Posted by: lindapemik | September 9, 2011

Fall: the Season for Learning

Fall is here and my thoughts turn to going back to school…how traditional is that in this world of asynchronous, open online learning?

I have enrolled in Powerful Learning Practices free Web 2.0 course, a pre-game warm up.  Our second lesson, What is Web 2.0 and why does it matter,  asked us to review a number of videos, blogs and discussions about the web and its potential for changing the way we teach and learn.  I found myself still having an inner debate:

Do schools in Nunavut have an obligation to teach students to be knowledgeable digital learners?

With pros and cons still filling my head my position on this debate is YES.  Educators everywhere will do their students a great disservice if we do not prepare our students to be full participants in a society which is increasingly dependent on the Web.  That does not mean we ignore the “old” literacies, but that we recognize and teach the new literacies required to be successful in the 21st century as well.

Bottom line:  As a race, humans survive and thrive through adaptation.  Inuit are masters of adaptation and survival.  Systems, including education institutions also need to continually adapt.  Adaption to the exploding Web 2.0 world and learning to use new tools is a logical step forward for all people.  Those people and institutions who don’t adapt will be left behind.

So here I am learning to adapt…out in the open so to speak.  I am more knowledgeable about Web 2.0 now than I was last year at this time when I started this blog but still feeling overwhelmed by the numbers of apps and tools available.  I could play on the Web all day and all night and still not develop the ability to use most of the available tools effectively.  The time has come for me to focus my attention, set some specific learning goals for this year and practice using selected apps until I reach a comfort level with them.

Goal # 1:

Continue to engage in stimulating dialog about digital learning with fellow educators by

Goal # 2:

Contribute to the growing professional online community at Nunavut Arctic College by:

A connected coach uses techniques like appreciative inquiry, essential questions, and other cognitive coaching and deep thinking methods to help individuals and teams self-actualize in online spaces. Connected coaches are the social artists that help people think deeply about the learning that is taking place in the shared online environment.

Goal # 3

Learn to use more Web 2.0 tools by:

  • Experimenting with one new ( to me)  Web 2.0 tool every time I post to Learning Out in the Open

Tool for today:

Pics4Learning is a copyright-friendly image library for teachers and students. The Pics4Learning collection consists of thousands of images that have been donated by students, teachers, and amateur photographers. Unlike many Internet sites, permission has been granted for teachers and students to use all of the images donated to the Pics4Learning collection.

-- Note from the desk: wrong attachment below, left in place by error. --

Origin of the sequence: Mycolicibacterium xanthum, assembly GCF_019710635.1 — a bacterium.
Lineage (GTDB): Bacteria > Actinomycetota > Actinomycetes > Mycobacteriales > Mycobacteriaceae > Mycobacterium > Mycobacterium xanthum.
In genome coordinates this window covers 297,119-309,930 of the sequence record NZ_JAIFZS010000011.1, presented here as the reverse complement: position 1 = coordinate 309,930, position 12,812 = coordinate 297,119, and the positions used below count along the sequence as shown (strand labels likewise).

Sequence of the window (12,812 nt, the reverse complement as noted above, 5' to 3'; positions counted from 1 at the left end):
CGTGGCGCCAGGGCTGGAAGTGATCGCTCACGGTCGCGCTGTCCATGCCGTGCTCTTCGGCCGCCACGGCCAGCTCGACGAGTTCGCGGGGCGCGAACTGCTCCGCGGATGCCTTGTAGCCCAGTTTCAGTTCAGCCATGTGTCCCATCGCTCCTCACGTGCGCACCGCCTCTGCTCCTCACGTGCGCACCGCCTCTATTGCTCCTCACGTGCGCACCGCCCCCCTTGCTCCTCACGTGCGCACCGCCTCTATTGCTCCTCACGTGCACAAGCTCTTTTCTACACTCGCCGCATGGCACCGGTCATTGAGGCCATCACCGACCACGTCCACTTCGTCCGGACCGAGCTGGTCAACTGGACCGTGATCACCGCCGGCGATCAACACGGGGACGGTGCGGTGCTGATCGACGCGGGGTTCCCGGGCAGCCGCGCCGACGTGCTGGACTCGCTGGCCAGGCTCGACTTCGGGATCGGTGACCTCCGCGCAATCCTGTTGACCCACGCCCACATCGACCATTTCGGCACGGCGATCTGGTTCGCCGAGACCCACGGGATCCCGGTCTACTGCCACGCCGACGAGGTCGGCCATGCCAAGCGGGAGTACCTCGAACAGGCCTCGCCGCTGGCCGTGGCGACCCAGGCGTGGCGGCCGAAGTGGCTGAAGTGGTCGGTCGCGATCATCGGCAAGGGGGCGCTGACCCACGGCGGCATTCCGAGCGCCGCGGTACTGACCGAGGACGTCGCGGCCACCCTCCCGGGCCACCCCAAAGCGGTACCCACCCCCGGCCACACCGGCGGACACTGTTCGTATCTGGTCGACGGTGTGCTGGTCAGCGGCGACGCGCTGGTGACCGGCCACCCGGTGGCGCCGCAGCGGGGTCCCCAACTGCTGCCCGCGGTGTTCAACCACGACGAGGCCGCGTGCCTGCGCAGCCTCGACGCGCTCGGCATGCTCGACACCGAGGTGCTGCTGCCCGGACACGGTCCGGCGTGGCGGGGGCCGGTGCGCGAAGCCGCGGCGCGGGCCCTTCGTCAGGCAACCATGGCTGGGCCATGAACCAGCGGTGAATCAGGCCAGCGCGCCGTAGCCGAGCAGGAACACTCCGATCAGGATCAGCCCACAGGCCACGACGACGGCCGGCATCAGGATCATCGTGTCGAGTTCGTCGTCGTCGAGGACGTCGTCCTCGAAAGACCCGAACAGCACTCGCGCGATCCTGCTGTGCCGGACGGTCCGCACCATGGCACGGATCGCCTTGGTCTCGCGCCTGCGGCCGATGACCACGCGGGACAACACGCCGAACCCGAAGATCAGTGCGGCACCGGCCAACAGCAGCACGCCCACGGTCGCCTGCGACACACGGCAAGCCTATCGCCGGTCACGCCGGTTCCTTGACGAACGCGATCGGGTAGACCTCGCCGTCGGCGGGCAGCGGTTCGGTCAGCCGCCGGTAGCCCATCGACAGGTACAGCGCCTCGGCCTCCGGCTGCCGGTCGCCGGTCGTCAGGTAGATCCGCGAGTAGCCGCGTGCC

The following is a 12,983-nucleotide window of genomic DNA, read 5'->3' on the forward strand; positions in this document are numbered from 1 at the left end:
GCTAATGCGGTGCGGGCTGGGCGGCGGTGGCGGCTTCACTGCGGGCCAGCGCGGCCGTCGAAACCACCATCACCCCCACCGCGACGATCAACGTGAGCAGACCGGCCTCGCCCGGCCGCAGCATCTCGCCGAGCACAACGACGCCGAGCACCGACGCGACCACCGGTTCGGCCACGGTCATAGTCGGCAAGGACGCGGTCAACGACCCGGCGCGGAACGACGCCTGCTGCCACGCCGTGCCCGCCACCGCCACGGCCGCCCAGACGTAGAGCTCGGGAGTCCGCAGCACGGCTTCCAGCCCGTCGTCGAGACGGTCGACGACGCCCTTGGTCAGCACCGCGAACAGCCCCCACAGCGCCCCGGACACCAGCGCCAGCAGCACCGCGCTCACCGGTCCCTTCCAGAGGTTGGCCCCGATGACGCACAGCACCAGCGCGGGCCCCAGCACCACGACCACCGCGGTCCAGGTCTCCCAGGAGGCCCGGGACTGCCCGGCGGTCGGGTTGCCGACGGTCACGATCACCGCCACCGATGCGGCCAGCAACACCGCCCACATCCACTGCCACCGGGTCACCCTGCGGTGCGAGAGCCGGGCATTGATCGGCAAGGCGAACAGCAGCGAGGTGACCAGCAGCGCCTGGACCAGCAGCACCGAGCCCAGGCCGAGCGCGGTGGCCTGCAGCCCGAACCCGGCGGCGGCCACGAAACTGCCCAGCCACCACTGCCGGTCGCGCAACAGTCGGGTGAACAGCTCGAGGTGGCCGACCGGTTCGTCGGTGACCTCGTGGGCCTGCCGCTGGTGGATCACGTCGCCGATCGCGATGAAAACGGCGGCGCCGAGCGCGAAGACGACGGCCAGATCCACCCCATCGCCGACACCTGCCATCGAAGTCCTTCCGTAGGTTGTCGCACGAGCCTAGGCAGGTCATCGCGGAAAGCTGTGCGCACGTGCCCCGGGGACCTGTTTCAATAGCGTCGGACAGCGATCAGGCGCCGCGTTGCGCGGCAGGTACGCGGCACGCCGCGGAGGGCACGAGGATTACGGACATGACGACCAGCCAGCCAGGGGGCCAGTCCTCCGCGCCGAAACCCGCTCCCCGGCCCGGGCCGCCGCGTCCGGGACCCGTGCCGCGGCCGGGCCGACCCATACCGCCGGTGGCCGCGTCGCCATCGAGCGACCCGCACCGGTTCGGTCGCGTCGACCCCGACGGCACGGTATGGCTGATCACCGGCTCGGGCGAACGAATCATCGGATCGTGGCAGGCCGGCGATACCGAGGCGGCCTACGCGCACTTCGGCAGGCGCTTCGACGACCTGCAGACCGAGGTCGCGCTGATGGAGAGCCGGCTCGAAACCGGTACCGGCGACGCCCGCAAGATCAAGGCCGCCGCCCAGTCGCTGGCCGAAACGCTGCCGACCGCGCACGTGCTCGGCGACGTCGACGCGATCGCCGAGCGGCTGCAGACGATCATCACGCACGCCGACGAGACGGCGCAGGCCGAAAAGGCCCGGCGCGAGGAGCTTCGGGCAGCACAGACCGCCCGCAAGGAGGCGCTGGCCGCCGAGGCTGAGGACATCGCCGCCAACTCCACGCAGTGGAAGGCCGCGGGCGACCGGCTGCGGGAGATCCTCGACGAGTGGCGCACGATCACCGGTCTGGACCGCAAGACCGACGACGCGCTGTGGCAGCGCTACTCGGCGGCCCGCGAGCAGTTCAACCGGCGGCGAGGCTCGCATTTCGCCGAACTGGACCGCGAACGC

Come along and learn with me.  I guarantee that you will be challenged and might even have fun.

Higher Learning

Feel free to share your professional learning goals with us by leaving a comment below. (Click on the comments tag above the post).

Go on inspire us!



  1. Dear Linda,

    Thank you for this thoughtful post.

    I would be pleased to do what I can to support my teaching colleagues in Nunavut on their 21st Century learning journey.

    From a fellow traveler.


    Bill Belsey

  2. Hello Linda,
    Glad to see another northern teacher in Change 11. I agree wholeheartedly with your thoughts on adaptation – and commend you for braving the waters yourself. Do you find it a challenge to engage learners in deep thinking? Most of the adults I teach are conditioned to expect me to give answers. When I feel we’ve engaged in some successful deeper exploration, my students wonder if we can get back to “school work.” 🙂

    The connected coach course looks interesting. I end up doing a surprising amount of coaching via Skype, but it is mainly informal, often with people in offices who need assistance to get a job done. I’m trying to expand it to some students interested in working from home. I’m taking an on-line course “Teaching & Learning at a Distance” through Aurora College in a couple of weeks. It would be great to compare notes.

  3. Great post Linda! After reading it, though, I must admit my weakness: we’re only two weeks into the MOOC, and I’m so overwhelmed I tend to block a lot of really good ‘creative thinking opportunities’ out!

    I started with good intentions and even scheduled time around when I would experiment with new tools and update my blog but, because I didn’t make it ‘public’ like you did in your post, I don’t really feel accountable to anyone. I think I’ll change that tonight (that is, if my internet actually works from home).

    Thanks for the push! The Arctic College needs more people like you and Jamie – and any other NAC colleagues out there of which I’m unaware.



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